Published on January 31st, 2014 |
by Vittorio Trevitt
Image © Wikicommons
The cost of transport: time for a national strategy?
The issue of transport is one that has major implications for both the economic well-being of the country and on the daily lives of ordinary citizens, both locally and nationally. Transport is vital not only in the movement of essential goods and services, but also in taking people to their places of work, many of whom travel long distances each day. In recent years, rising transport costs have squeezed the disposable incomes of those who depend on rail travel to reach their workplaces, while deterring those who wish to seek employment in other parts of the country from doing so. The Coalition Government failed to make this a major priority area in its program for government, despite the hit that rising rail fares have had on people’s real incomes at a time of economic austerity.
In my home city of Brighton and Hove, commuters have been burdened with the weight of ever-escalating transport costs, with tickets from Brighton to London over 53% more expensive than they were a decade ago. This has led to commuters opting for bus travel as a cheaper option, despite the irritation of increased travel time to and from work, while others are resigned to this sorry state of affairs, having no choice but to pay out increasing sums of money to ensure that they can reach their places of work and thereby keep their jobs. In one case study, a Brighton resident noted that he now takes coaches for long trips because of the cost of trains, while a commuter from Hove highlighted what she saw as the lack of improvement in services despite the increased cost.
In another account, a resident of Brighton noted that his inability to afford train fares, together with his lack of a car, has restricted his mobility in the Sussex area and left him dependent on others who drive. There are many throughout the country who find themselves in a similar predicament, and the current situation has made a mockery of a pledge made by David Cameron to cap fare rises at 1% above inflation.
One policy alternative for dealing with this problem, long touted by many on the political Left, would be the re-nationalisation of the railways, with government having control over rail fares and thereby keeping them as low as possible for daily commuters. With opinion polls showing that most people support such a policy development, and given that British commuters pay, on average, 10 times more for their season tickets than their counterparts in Continental Europe, there is a good deal of justification for such a measure to be implemented. It is estimated that £1.2 billion has been lost each year as a consequence of fragmentation and privatisation, money that could have enabled rail fares to be 18% lower than they are at present.
Another alternative could be the introduction of targeted subsidy schemes to help struggling commuters. For those who seek employment in other areas outside their local community, the government could introduce a transport subsidy scheme whereby jobseekers would only pay part of their rail fares, with government and the rail companies paying the rest. A similar scheme could be introduced for people earning below a certain threshold already in employment but who commute on a daily basis, with most of the fare jointly subsidised by government and business. Such policies would not only reduce the burden of transport costs on household budgets up and down the country, but also ensure that those who wish to find work in other parts of the country could do so without worrying about the affordability factor involved.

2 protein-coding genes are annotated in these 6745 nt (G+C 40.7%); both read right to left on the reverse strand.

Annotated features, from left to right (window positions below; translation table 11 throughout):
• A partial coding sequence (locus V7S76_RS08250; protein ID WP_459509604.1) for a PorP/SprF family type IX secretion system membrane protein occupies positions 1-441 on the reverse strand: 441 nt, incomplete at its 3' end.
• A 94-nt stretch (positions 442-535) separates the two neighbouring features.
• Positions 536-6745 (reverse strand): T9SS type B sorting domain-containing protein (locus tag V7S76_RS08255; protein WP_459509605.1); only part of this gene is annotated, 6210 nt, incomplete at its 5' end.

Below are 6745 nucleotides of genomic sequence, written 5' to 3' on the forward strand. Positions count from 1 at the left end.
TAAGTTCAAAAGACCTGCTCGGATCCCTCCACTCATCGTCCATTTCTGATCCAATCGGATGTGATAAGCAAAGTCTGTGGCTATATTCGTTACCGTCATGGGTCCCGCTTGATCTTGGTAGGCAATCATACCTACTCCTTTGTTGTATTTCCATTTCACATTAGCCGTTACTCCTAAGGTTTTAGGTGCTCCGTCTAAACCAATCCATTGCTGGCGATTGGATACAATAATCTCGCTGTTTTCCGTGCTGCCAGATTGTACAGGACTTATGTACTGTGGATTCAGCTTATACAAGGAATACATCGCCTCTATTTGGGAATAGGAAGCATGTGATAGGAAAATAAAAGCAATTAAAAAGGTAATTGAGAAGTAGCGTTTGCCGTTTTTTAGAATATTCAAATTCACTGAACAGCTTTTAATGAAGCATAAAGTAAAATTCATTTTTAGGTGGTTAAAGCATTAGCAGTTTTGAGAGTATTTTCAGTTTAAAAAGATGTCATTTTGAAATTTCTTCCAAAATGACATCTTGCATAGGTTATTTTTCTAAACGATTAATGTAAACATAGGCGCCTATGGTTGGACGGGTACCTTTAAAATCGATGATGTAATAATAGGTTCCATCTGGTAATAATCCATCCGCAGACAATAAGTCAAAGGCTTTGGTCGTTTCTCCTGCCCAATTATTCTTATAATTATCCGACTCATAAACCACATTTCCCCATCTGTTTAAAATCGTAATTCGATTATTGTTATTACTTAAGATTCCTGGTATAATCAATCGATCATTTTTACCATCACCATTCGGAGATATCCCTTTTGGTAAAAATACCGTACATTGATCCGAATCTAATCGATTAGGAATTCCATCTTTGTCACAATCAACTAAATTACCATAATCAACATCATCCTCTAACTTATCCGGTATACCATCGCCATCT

The government could look into adopting on a nationwide basis the plan touted by the SNP administration in Scotland to freeze off-peak fares and remove some absurd anomalies whereby various commuters have ended up paying vastly different amounts for the same journey. The plan is expected to make some trips in Scotland cost a third less than in England and Wales, and could very well have a similar impact on a national level, relieving millions of commuters each day from the burden of transport costs at a time of stagnant wage rises and reduced household budgets. The government could also consider introducing free rail travel for pensioners, many of whom have friends and relatives living all over the country and may have difficulty in easily reaching them.
In light of the increased pressure on household finances as a result of the sluggish economy, exacerbated by above-inflation rises in transport costs, it is time for the Coalition Government to adopt a national strategy aimed at providing a fairer and more affordable pricing system for commuters across the country. As long as the government fails to take action on this crucial issue, households will continue to be squeezed by ever-increasing rail fares in this time of economic uncertainty.
Please note that all blog posts do not represent the views of Catch21 but only of the individual writers. We also aim to be factually accurate and balanced across all content taken as a whole.